It could be a couple of different things.
Do you get any sound, even very faint, if volume is turned up all the way?
If so, you probably have the turntable connected to the wrong type of input or you have the wrong type of turntable for the type of input you have on the receiver.
Older turntables have a very, very low level of audio output which requires an input that has much more gain than the normal type of audio input on a receiver.
Many newer turntables and receivers has the same level phono inputs and outputs as the other inputs and outputs of the receiver like the CD or Tape I/O. When an older turntable with such a low level output is connected to this type of phono input the sound is so low you can only hear it very faintly with the volume all the way up.
If you have the proper type of turntable for the type of input on your receiver, then the problem is most likely in the turntable. To check if it is or not, disconnect the turntable from the receiver, and then connect an RCA cable to the receivers phono input with nothing connected to the other end. Then with the volume turned up just about 1/4 to 1/2 the way up, touch the ends of the male ends of the RCA cable that are not connected to anything with your finger lightly tapping it a few times. You should be able to hear the tapping sound real easy in the speakers. If you hear that noise you know that the receiver is OK. If you don't hear anything the receiver has a pre-amp problem or the receiver is not set to the proper function.
If you determain the receiver is working normal, you have a problem in the turntable. Most times it is the stylus or the wires connected to the cartridge which holds the stylus.
Another thing to check is that if your turntable has a ground wire coming off the back of it near the RCA outputs of it, make sure that it is connected to the chassis of the receiver. Most receivers have a ground terminal right on the back that you can loosen with your fingers and then put the ground wire from the turntable in there and tighten it hand tight. If it has no ground terminal on the receiver you can always just loosen a screw on the back and connect it there. Make sure the ground wire has the insulation cut back to expose the bare metal, that insures that you have continuity from the ground of the turntable to the ground of the receiver.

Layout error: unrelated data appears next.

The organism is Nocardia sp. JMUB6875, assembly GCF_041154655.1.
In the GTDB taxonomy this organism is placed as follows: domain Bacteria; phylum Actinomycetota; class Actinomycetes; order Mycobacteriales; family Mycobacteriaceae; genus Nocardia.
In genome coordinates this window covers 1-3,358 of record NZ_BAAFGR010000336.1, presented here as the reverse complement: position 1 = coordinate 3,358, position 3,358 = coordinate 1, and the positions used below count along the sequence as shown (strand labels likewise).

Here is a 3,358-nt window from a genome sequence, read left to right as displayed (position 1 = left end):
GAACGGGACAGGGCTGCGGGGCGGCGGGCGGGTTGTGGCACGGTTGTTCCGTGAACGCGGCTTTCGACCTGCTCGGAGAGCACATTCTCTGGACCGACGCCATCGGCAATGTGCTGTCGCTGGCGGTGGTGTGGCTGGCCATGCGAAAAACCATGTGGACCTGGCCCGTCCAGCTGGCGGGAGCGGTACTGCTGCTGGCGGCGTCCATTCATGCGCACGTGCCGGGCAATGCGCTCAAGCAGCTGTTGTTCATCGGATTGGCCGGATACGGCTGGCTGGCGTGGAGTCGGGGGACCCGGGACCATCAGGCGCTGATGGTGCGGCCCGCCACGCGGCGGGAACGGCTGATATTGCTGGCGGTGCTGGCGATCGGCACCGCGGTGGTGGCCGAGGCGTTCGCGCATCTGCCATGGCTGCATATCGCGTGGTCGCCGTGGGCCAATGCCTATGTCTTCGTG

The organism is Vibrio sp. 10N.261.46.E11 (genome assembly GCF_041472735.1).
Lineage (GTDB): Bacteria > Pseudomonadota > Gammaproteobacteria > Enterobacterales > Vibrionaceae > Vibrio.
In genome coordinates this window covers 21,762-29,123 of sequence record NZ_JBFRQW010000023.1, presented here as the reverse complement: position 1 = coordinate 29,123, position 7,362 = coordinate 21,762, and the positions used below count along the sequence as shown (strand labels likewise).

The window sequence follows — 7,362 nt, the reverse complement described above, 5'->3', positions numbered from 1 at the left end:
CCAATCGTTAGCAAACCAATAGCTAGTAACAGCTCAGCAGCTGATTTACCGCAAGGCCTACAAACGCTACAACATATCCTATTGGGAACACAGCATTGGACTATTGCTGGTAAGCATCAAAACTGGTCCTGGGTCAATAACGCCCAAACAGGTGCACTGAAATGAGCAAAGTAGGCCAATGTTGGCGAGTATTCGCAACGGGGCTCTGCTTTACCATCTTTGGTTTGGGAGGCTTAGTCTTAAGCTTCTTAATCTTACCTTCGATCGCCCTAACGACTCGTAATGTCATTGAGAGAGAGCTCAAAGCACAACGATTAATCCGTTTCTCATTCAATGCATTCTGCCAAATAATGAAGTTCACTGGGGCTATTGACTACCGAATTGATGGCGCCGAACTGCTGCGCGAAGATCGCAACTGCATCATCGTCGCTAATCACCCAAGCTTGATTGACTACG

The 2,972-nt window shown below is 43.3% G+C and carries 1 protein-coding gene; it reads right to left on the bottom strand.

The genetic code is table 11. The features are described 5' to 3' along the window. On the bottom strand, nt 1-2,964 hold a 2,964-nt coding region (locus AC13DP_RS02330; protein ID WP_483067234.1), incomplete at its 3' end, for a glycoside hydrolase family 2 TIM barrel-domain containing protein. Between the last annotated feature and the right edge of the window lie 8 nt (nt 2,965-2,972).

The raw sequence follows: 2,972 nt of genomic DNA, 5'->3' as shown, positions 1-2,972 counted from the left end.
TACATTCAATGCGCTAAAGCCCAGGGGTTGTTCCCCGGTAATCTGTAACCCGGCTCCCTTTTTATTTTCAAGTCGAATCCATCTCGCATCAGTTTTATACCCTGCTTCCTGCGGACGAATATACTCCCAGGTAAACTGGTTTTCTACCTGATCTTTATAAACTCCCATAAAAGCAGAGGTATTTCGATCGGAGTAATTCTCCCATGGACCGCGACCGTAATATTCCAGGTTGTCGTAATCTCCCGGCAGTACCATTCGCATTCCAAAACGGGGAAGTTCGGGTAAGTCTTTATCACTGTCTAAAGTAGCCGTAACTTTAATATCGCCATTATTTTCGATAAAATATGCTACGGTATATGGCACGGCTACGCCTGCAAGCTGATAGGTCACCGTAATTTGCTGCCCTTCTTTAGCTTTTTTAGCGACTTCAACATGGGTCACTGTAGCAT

If your turntable has no ground wire, then you have a newer turntable type that would be able to plug into any of the audio inputs on the back of the receiver. It would be a turntable with a boosted signal that can only be connected to an input with the same level as the CD or Tape input.
I hope this helps you to figure out what your problem is, if you need more help don't hesitate to reply to this post. I will get back to you as soon as I am able.
If this was helpful for you a "FixYa!" rating would be appropriate and very much appreciated, after all, it is the only reward we get for helping people like yourself for free.
Sep 06, 2008 |
Yamaha RX-V995 Receiver